Data Integration and Access by Merging Ontologies and Databases
- Contact Markus Krötzsch
- November 1, 2013 – June 30, 2021
- funded by DFG
Modern information systems increasingly empower users to decide about the nature and organisation of data, traditionally the domain of application developers. At the same time, applications open up to broader user groups, emphasising collaboration and information exchange. These trends are exemplified by Wikidata, a new sister project of Wikipedia that will provide a central, multilingual database site where users manage all of Wikipedia’s factual information. Wikidata is the mainstream breakthrough for a new type of information system that brings the flexibility and dynamicity of Wikipedia to structured data management.
Wikidata is very different from classical database applications and is facing completely new problems. Without a fixed format for storing data, information is more difficult to find, errors are harder to detect, and overlapping information grows. The quality and utility of the data suffer. At the same time, the data and its format are highly dynamic, and not formally documented. To tackle this problem, the DIAMOND project aims to extend the recent approach of Ontology-Based Data Access (OBDA) to dynamic, large-scale data management platforms. OBDA uses a conceptual model, called an ontology, which describes relationships between heterogeneous information models in a way that allows computers to align and integrate data automatically. However, OBDA so far only works well for relatively small, static, and well-designed ontologies, whereas applications like Wikidata require large, dynamic, user-created ontologies.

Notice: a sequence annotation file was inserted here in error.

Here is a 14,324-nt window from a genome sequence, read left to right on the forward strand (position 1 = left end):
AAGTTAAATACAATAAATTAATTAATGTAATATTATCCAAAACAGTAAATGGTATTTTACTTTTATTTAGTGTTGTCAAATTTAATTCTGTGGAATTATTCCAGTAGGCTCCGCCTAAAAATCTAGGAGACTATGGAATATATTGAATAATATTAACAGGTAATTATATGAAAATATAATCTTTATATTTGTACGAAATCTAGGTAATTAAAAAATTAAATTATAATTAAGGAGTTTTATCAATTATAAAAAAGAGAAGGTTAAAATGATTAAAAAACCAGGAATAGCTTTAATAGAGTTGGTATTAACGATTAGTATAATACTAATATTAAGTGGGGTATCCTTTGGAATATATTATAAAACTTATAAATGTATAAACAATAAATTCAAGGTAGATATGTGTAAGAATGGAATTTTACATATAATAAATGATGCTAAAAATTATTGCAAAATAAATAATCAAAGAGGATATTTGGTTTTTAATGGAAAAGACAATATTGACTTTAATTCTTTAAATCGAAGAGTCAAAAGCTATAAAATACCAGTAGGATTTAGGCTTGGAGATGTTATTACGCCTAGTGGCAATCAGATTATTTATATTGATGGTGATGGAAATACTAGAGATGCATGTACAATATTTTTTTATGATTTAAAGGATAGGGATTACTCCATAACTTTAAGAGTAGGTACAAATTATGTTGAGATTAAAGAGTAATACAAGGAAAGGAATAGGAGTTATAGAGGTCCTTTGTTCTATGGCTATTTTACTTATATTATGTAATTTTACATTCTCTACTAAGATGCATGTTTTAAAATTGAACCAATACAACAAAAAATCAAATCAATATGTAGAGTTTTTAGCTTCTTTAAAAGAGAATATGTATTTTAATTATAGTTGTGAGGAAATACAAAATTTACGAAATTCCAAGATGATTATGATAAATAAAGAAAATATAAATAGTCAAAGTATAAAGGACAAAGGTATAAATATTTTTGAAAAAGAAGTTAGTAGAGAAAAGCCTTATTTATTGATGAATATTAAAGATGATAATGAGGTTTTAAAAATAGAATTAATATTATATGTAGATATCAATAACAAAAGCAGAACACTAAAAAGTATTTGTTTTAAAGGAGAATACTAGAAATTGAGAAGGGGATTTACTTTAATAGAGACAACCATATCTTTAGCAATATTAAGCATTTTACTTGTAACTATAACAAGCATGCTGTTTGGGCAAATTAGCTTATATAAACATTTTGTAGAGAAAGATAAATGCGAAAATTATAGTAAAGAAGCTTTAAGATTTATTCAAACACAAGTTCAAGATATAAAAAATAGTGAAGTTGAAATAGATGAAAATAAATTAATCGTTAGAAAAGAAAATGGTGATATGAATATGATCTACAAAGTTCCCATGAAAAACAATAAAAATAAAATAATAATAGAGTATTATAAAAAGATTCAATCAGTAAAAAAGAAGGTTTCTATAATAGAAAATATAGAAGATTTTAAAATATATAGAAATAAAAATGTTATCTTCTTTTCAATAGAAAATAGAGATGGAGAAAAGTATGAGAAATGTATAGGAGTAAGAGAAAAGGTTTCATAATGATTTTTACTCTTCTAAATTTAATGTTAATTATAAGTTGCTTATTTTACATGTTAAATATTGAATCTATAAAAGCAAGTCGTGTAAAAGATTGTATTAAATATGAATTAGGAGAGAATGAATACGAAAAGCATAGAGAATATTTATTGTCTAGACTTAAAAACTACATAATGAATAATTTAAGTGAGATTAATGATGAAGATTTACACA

The main goals of DIAMOND are (1) to develop the foundations of ontology languages for this new type of information system, (2) to design an integrated prototype system to show that this solution can work, and (3) to advance the methodologies for evaluating OBDA formalisms and systems. To achieve this, the project closely combines theoretical and practical research. Foundational questions from mathematical logic, database theory, and knowledge representation will be studied in close connexion to practical questions of algorithm design, automated deduction, and system architecture. Accordingly, the methods of scientific investigation involve mathematical proof as well as experimental evaluations. The motivating use case of Wikidata serves as a source of realistic requirements and as a guide to ensure the relevance of the research.
If successful, the project will push the theoretical and practical boundaries of knowledge-based systems, which might otherwise soon become major obstacles in modern information management. Wikidata provides a first major example for general trends that will affect many communities, organisations, and businesses, but the potential of this project goes far beyond this prominent use case.
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